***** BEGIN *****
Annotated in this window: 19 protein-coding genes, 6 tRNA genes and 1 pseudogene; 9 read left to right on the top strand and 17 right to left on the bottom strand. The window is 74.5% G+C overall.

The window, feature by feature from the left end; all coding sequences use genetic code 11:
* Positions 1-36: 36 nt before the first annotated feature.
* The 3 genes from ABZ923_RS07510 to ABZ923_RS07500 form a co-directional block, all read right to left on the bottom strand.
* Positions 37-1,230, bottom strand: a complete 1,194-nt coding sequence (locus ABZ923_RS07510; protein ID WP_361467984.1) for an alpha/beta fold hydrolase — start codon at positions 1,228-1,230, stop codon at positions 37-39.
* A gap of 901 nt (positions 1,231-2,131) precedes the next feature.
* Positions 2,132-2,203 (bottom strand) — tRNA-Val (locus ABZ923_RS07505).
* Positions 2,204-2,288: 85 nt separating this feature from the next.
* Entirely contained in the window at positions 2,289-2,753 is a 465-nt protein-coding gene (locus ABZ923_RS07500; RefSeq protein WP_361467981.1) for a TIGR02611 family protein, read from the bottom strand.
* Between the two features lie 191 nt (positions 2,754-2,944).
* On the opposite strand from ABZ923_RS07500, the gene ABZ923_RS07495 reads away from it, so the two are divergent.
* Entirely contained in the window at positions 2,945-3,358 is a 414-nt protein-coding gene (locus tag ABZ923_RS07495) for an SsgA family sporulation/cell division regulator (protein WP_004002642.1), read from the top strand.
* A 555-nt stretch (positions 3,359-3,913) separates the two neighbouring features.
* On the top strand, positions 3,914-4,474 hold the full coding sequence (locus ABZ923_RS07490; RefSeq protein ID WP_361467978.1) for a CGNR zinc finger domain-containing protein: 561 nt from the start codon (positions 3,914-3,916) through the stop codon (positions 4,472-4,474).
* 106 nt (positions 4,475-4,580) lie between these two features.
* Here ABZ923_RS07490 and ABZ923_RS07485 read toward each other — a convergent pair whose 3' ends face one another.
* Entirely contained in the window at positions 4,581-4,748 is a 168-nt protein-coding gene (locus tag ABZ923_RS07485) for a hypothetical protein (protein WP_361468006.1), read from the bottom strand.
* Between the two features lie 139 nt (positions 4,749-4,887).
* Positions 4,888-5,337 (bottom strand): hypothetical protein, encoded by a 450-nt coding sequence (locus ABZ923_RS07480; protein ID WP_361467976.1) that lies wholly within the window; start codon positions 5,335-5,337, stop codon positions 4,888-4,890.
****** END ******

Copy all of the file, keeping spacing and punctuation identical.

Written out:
Annotated in this window: 19 protein-coding genes, 6 tRNA genes and 1 pseudogene; 9 read left to right on the top strand and 17 right to left on the bottom strand. The window is 74.5% G+C overall.

The window, feature by feature from the left end; all coding sequences use genetic code 11:
* Positions 1-36: 36 nt before the first annotated feature.
* The 3 genes from ABZ923_RS07510 to ABZ923_RS07500 form a co-directional block, all read right to left on the bottom strand.
* Positions 37-1,230, bottom strand: a complete 1,194-nt coding sequence (locus ABZ923_RS07510; protein ID WP_361467984.1) for an alpha/beta fold hydrolase — start codon at positions 1,228-1,230, stop codon at positions 37-39.
* A gap of 901 nt (positions 1,231-2,131) precedes the next feature.
* Positions 2,132-2,203 (bottom strand) — tRNA-Val (locus ABZ923_RS07505).
* Positions 2,204-2,288: 85 nt separating this feature from the next.
* Entirely contained in the window at positions 2,289-2,753 is a 465-nt protein-coding gene (locus ABZ923_RS07500; RefSeq protein WP_361467981.1) for a TIGR02611 family protein, read from the bottom strand.
* Between the two features lie 191 nt (positions 2,754-2,944).
* On the opposite strand from ABZ923_RS07500, the gene ABZ923_RS07495 reads away from it, so the two are divergent.
* Entirely contained in the window at positions 2,945-3,358 is a 414-nt protein-coding gene (locus tag ABZ923_RS07495) for an SsgA family sporulation/cell division regulator (protein WP_004002642.1), read from the top strand.
* A 555-nt stretch (positions 3,359-3,913) separates the two neighbouring features.
* On the top strand, positions 3,914-4,474 hold the full coding sequence (locus ABZ923_RS07490; RefSeq protein ID WP_361467978.1) for a CGNR zinc finger domain-containing protein: 561 nt from the start codon (positions 3,914-3,916) through the stop codon (positions 4,472-4,474).
* 106 nt (positions 4,475-4,580) lie between these two features.
* Here ABZ923_RS07490 and ABZ923_RS07485 read toward each other — a convergent pair whose 3' ends face one another.
* Entirely contained in the window at positions 4,581-4,748 is a 168-nt protein-coding gene (locus tag ABZ923_RS07485) for a hypothetical protein (protein WP_361468006.1), read from the bottom strand.
* Between the two features lie 139 nt (positions 4,749-4,887).
* Positions 4,888-5,337 (bottom strand): hypothetical protein, encoded by a 450-nt coding sequence (locus ABZ923_RS07480; protein ID WP_361467976.1) that lies wholly within the window; start codon positions 5,335-5,337, stop codon positions 4,888-4,890.